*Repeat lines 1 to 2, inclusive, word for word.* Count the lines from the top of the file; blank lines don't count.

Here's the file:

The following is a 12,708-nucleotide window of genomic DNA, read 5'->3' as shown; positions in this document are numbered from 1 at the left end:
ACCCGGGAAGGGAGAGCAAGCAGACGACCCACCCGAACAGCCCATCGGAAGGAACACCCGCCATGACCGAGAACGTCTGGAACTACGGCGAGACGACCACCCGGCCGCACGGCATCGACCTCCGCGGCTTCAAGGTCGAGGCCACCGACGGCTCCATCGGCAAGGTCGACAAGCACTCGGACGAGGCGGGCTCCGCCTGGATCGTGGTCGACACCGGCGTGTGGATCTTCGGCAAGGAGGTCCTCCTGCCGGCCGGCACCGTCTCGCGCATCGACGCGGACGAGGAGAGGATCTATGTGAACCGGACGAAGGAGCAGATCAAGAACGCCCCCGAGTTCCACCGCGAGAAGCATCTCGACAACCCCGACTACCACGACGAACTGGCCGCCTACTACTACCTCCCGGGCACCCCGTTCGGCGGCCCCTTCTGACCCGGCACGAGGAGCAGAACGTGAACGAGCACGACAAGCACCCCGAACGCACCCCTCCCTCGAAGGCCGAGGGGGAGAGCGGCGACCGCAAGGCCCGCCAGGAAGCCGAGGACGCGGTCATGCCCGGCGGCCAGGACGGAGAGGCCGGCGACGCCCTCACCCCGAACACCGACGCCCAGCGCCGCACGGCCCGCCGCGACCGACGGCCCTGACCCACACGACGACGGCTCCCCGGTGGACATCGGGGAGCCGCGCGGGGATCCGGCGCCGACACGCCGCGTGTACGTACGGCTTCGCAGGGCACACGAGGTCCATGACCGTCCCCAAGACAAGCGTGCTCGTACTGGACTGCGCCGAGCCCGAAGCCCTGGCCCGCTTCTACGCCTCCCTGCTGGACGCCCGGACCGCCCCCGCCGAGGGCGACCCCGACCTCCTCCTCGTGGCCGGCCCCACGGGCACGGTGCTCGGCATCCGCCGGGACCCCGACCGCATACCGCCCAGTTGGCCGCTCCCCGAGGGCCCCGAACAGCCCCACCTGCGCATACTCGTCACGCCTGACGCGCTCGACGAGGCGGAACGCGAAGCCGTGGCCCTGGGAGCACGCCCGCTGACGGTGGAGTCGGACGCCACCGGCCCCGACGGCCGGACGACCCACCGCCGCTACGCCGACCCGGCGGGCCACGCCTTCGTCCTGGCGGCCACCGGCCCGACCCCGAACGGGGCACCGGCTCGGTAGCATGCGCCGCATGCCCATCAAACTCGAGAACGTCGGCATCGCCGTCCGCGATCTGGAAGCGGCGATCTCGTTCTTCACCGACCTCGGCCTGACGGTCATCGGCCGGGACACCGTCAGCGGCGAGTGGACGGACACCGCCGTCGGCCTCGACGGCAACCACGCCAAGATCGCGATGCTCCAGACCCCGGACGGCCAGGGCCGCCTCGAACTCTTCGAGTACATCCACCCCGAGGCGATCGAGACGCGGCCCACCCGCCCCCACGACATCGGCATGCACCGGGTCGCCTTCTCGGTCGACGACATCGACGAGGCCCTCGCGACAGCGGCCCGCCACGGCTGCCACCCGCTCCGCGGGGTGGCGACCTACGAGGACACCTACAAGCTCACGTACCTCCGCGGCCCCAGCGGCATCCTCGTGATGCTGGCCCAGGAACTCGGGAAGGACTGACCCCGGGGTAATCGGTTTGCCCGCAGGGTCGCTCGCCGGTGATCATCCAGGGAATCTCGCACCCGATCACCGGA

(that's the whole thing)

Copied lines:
The following is a 12,708-nucleotide window of genomic DNA, read 5'->3' as shown; positions in this document are numbered from 1 at the left end:
ACCCGGGAAGGGAGAGCAAGCAGACGACCCACCCGAACAGCCCATCGGAAGGAACACCCGCCATGACCGAGAACGTCTGGAACTACGGCGAGACGACCACCCGGCCGCACGGCATCGACCTCCGCGGCTTCAAGGTCGAGGCCACCGACGGCTCCATCGGCAAGGTCGACAAGCACTCGGACGAGGCGGGCTCCGCCTGGATCGTGGTCGACACCGGCGTGTGGATCTTCGGCAAGGAGGTCCTCCTGCCGGCCGGCACCGTCTCGCGCATCGACGCGGACGAGGAGAGGATCTATGTGAACCGGACGAAGGAGCAGATCAAGAACGCCCCCGAGTTCCACCGCGAGAAGCATCTCGACAACCCCGACTACCACGACGAACTGGCCGCCTACTACTACCTCCCGGGCACCCCGTTCGGCGGCCCCTTCTGACCCGGCACGAGGAGCAGAACGTGAACGAGCACGACAAGCACCCCGAACGCACCCCTCCCTCGAAGGCCGAGGGGGAGAGCGGCGACCGCAAGGCCCGCCAGGAAGCCGAGGACGCGGTCATGCCCGGCGGCCAGGACGGAGAGGCCGGCGACGCCCTCACCCCGAACACCGACGCCCAGCGCCGCACGGCCCGCCGCGACCGACGGCCCTGACCCACACGACGACGGCTCCCCGGTGGACATCGGGGAGCCGCGCGGGGATCCGGCGCCGACACGCCGCGTGTACGTACGGCTTCGCAGGGCACACGAGGTCCATGACCGTCCCCAAGACAAGCGTGCTCGTACTGGACTGCGCCGAGCCCGAAGCCCTGGCCCGCTTCTACGCCTCCCTGCTGGACGCCCGGACCGCCCCCGCCGAGGGCGACCCCGACCTCCTCCTCGTGGCCGGCCCCACGGGCACGGTGCTCGGCATCCGCCGGGACCCCGACCGCATACCGCCCAGTTGGCCGCTCCCCGAGGGCCCCGAACAGCCCCACCTGCGCATACTCGTCACGCCTGACGCGCTCGACGAGGCGGAACGCGAAGCCGTGGCCCTGGGAGCACGCCCGCTGACGGTGGAGTCGGACGCCACCGGCCCCGACGGCCGGACGACCCACCGCCGCTACGCCGACCCGGCGGGCCACGCCTTCGTCCTGGCGGCCACCGGCCCGACCCCGAACGGGGCACCGGCTCGGTAGCATGCGCCGCATGCCCATCAAACTCGAGAACGTCGGCATCGCCGTCCGCGATCTGGAAGCGGCGATCTCGTTCTTCACCGACCTCGGCCTGACGGTCATCGGCCGGGACACCGTCAGCGGCGAGTGGACGGACACCGCCGTCGGCCTCGACGGCAACCACGCCAAGATCGCGATGCTCCAGACCCCGGACGGCCAGGGCCGCCTCGAACTCTTCGAGTACATCCACCCCGAGGCGATCGAGACGCGGCCCACCCGCCCCCACGACATCGGCATGCACCGGGTCGCCTTCTCGGTCGACGACATCGACGAGGCCCTCGCGACAGCGGCCCGCCACGGCTGCCACCCGCTCCGCGGGGTGGCGACCTACGAGGACACCTACAAGCTCACGTACCTCCGCGGCCCCAGCGGCATCCTCGTGATGCTGGCCCAGGAACTCGGGAAGGACTGACCCCGGGGTAATCGGTTTGCCCGCAGGGTCGCTCGCCGGTGATCATCCAGGGAATCTCGCACCCGATCACCGGA